If any of the credentials are incorrect, you'll get the same error numbers (the first test uses with wrong database name, the second and third – wrong username and wrong password):

ERROR 1044 (42000): Access denied for user 'username'@'localhost' to database 'database'
ERROR 1045 (28000): Access denied for user 'username'@'localhost' (using password: YES)
ERROR 1045 (28000): Access denied for user 'username'@'localhost' (using password: YES)

Because there are only a few possible causes for Error establishing a database connection, using some of the above ways should resolve this error.

Database table is marked as crashed and should be repaired

We want to share with you few more possible MySQL errors and how you can fix them.

If you get an error message when loading the site or opening phpMyAdmin with the following content:

#145 - Table './DB_NAME/hstp_dm _posts' is marked as crashed and should be repaired

You can fix the crashed table in two ways - by using phpMyAdmin or by adding code to wp-config.php.

Repair database table using phpMyAdmin

Open the site's database, highlight the table specified in the error, and selectRepair from the drop-down menu:

wordpress database connection error

Upon successful result you'll get confirmation message:

wordpress database connection error

Let WordPress repair the crashed tables

You can also use an inbuilt WordPress' mechanism to repair crashed tables. Add the following code in wp-config.php just above the line:

define('WP_ALLOW_REPAIR', true);

'That's all, stop editing! Happy blogging'

Now enter this URL in the browser:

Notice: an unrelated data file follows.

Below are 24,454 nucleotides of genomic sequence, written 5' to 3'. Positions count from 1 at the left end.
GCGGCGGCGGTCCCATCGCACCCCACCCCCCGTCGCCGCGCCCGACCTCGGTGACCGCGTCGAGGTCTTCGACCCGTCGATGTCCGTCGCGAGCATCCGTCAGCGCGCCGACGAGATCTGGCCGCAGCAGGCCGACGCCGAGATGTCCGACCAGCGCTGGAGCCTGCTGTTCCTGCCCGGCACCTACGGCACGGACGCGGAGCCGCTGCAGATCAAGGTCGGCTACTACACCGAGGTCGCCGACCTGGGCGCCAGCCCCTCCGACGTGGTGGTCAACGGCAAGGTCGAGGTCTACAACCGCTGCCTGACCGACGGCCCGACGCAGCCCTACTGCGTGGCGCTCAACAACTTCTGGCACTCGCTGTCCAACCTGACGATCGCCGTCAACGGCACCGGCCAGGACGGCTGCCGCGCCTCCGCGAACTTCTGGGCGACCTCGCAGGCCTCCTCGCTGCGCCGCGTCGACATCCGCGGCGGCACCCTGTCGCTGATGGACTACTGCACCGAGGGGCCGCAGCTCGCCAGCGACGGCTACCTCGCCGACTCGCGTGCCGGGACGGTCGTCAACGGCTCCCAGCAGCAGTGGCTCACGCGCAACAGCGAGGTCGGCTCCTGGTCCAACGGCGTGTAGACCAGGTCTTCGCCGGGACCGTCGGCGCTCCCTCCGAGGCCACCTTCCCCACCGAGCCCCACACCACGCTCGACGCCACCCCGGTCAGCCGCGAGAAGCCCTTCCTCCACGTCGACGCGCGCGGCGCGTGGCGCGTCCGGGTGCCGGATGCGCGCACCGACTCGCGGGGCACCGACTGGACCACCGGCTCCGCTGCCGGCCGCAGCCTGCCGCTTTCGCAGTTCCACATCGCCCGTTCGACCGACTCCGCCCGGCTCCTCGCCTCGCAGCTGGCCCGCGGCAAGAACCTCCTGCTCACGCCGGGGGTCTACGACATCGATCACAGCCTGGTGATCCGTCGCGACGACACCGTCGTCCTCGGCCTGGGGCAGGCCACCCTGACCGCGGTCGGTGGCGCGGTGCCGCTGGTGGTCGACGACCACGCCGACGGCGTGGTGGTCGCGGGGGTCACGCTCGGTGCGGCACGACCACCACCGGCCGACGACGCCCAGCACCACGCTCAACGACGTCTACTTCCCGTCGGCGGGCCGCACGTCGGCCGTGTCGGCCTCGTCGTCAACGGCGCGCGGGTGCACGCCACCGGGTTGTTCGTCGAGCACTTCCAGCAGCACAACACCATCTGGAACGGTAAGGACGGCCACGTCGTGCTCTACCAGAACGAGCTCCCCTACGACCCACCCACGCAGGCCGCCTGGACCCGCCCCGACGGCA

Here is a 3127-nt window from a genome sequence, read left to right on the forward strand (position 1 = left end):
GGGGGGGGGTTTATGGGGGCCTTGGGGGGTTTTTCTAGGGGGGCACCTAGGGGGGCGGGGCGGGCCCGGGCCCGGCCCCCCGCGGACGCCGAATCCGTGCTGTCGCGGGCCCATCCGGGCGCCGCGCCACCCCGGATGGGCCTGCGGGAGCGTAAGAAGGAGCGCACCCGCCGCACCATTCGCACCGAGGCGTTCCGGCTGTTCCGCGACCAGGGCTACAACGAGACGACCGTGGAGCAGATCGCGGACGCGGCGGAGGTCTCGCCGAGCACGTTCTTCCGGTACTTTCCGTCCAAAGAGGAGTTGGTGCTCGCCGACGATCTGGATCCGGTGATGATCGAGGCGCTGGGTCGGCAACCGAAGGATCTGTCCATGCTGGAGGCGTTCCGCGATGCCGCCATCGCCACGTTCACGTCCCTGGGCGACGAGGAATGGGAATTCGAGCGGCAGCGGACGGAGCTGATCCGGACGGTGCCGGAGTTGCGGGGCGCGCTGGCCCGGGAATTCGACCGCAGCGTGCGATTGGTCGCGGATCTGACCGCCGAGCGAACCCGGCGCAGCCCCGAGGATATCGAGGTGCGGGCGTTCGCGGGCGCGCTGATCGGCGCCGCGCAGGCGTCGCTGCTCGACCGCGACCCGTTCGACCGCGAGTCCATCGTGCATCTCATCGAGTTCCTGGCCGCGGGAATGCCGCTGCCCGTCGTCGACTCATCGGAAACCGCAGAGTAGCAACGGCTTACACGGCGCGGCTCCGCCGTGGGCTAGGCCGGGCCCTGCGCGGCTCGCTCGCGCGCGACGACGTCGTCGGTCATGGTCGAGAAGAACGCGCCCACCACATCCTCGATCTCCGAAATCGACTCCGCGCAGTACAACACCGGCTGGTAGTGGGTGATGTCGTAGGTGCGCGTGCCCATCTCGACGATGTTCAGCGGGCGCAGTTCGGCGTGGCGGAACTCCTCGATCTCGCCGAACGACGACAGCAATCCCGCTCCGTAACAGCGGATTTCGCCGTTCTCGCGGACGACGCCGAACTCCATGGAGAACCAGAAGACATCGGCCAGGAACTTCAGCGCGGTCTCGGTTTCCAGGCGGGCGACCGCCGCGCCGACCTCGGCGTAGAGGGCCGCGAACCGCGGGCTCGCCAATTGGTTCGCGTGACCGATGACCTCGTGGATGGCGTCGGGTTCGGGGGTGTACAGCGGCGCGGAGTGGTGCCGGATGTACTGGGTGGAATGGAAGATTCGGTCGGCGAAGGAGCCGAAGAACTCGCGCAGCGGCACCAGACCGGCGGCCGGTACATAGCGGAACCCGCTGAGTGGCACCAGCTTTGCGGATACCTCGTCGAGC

http://example.com/wp-admin/maint/repair.php (replace example.com with your site domain)

wordpress database connection error

Click on any button and WordPress will generate report ending with similar message:

Repairs complete. Please remove the following line from wp-config.php to prevent this page from being used by unauthorized users.
define('WP_ALLOW_REPAIR', true);

If single quotes are deleted

One often mistake is to delete by accident any of the single quotes surrounding the values in the wp-config.php file:

define('DB_NAME', 'database');
define('DB_USER', 'username');
define('DB_PASSWORD', 'J&Pg!GRLRU5KD');
define('DB_HOST', 'localhost');

If this happens you'll get php parse error:

Parse error: syntax error, unexpected 'DB_USER' (T_STRING) in /home/cpnl/public_html/hostpulse-demo.com/wp-config.php on line 26

because the closing single quote is missing:

define('DB_NAME', 'database);

Just add the quote and save the file.

Summary

You see fixing this type of errors is not complicated and the described steps will help you do it in no time. It's good to know how to fix errors, but make sure you are working carefully so you do not need fix your own errors.